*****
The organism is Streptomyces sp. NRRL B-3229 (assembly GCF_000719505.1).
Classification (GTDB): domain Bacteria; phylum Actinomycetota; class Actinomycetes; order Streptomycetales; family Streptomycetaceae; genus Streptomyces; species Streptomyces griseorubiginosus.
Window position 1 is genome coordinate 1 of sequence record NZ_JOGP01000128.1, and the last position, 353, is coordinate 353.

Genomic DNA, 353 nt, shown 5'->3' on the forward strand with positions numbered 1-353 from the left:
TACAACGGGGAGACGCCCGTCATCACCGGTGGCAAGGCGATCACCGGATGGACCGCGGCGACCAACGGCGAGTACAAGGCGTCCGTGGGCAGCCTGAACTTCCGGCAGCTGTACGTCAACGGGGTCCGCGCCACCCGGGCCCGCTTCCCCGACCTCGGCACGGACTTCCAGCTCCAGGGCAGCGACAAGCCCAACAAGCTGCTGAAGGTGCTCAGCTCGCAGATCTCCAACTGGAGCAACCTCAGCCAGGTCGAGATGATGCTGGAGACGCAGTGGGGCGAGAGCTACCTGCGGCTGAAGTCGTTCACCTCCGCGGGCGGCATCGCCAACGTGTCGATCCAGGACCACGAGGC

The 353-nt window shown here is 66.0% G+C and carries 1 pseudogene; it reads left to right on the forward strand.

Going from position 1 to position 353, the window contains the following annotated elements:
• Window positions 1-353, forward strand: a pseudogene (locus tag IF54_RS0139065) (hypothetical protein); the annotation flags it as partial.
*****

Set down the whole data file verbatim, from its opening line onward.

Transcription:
The organism is Streptomyces sp. NRRL B-3229 (assembly GCF_000719505.1).
Classification (GTDB): domain Bacteria; phylum Actinomycetota; class Actinomycetes; order Streptomycetales; family Streptomycetaceae; genus Streptomyces; species Streptomyces griseorubiginosus.
Window position 1 is genome coordinate 1 of sequence record NZ_JOGP01000128.1, and the last position, 353, is coordinate 353.

Genomic DNA, 353 nt, shown 5'->3' on the forward strand with positions numbered 1-353 from the left:
TACAACGGGGAGACGCCCGTCATCACCGGTGGCAAGGCGATCACCGGATGGACCGCGGCGACCAACGGCGAGTACAAGGCGTCCGTGGGCAGCCTGAACTTCCGGCAGCTGTACGTCAACGGGGTCCGCGCCACCCGGGCCCGCTTCCCCGACCTCGGCACGGACTTCCAGCTCCAGGGCAGCGACAAGCCCAACAAGCTGCTGAAGGTGCTCAGCTCGCAGATCTCCAACTGGAGCAACCTCAGCCAGGTCGAGATGATGCTGGAGACGCAGTGGGGCGAGAGCTACCTGCGGCTGAAGTCGTTCACCTCCGCGGGCGGCATCGCCAACGTGTCGATCCAGGACCACGAGGC

The 353-nt window shown here is 66.0% G+C and carries 1 pseudogene; it reads left to right on the forward strand.

Going from position 1 to position 353, the window contains the following annotated elements:
• Window positions 1-353, forward strand: a pseudogene (locus tag IF54_RS0139065) (hypothetical protein); the annotation flags it as partial.